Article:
Messengers of the natural world


Messengers of the Gods: Tribal Elders Reveal the Ancient Wisdom of the Earth
By James Cowan
Vintage Australia. 209 pp., $17
Reviewed by Dave Riley

If you have fished Port Phillip Bay this message is clear: When the tea-trees are blooming, the snapper are biting. That this fish is carnivorous, is bound by destiny to the sea and has no direct relationship to this family of coastal shrubs is irrelevant to your fishing prospects. The immense interconnectedness of nature is its own messenger.

The relation between the snapper, tea-tree and Victorian fisher folk is merely a hint of a magnificent blending of all the phenomena in the natural and social world. While we are part of a much greater whole, our precise relevance to the overall has historically been open to a multitude of interpretations.

In the wake of the current greening comes a new literature bent on dismantling our most popular perceptions of the natural world. Critical of modern science's warped vision, many writers are fostering instead an intrinsic naturalism inherent in the environmental wisdom of the world's indigenous peoples. James Cowan is one such writer.

"Nature", he writes, "lives its own metaphor and reveals its intent by way of a totality of perceptions better known to us as intuition. We are able to feel nature's intentions when we are in tune with the evolution of its forms." The tribal people interviewed in Messengers of the Gods think as nature does because they regard themselves as nature's heralds on behalf of other creatures.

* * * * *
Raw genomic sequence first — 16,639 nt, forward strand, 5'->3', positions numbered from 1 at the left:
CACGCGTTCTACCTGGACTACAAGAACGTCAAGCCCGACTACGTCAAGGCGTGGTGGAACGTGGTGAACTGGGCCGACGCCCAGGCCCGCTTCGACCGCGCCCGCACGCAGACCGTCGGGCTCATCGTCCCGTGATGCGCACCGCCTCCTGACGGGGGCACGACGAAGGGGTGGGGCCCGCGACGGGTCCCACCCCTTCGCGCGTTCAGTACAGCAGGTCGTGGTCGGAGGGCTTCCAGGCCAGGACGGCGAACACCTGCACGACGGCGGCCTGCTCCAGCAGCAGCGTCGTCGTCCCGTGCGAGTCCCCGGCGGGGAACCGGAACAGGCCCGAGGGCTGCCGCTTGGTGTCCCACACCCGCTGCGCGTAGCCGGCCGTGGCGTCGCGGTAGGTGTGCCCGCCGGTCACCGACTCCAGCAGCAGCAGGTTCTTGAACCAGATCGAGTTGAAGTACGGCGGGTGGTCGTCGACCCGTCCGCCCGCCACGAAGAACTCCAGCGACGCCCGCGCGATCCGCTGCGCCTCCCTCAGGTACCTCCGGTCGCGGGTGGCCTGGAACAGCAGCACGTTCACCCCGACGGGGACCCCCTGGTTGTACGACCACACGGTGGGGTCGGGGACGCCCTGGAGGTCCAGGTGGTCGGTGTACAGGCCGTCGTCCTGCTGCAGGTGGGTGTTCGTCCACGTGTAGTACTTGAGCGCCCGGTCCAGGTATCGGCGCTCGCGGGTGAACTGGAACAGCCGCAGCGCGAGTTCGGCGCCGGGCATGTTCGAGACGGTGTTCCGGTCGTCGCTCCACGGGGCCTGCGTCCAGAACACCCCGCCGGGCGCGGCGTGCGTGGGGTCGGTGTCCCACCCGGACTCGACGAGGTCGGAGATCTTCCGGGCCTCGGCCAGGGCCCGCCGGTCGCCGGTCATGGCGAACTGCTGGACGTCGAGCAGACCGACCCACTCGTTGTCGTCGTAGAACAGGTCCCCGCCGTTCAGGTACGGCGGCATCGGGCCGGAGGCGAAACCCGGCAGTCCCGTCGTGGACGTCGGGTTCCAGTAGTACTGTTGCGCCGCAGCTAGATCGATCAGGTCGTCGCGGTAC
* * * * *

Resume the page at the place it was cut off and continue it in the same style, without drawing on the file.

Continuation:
This is a really appealing concept. If only we could think as they think, then we could do as they do. However, nature speaks to them in myths generated in the stillness of their surroundings so that there exist two worlds — the material and the metaphysical — so intertwined that one could participate in both.

I don't doubt that Cowan has comprehended an essential aspect of the living cultures of indigenous peoples. The myths recounted by the tribal elders from the three communities visited by Cowan in Western Australia, Torres Strait and Borneo are a canon of belief that transcribes poorly to today.

While we may be keen to invest nature with a new spirituality so that we can reclaim some of the wonder of the past, projecting a new metaphysics onto nature merely hampers our ability to understand it. Our desire to respect, honour and obey the natural world should not be used as an excuse for a new age of passivity as we seek to forget ourselves among the greenery.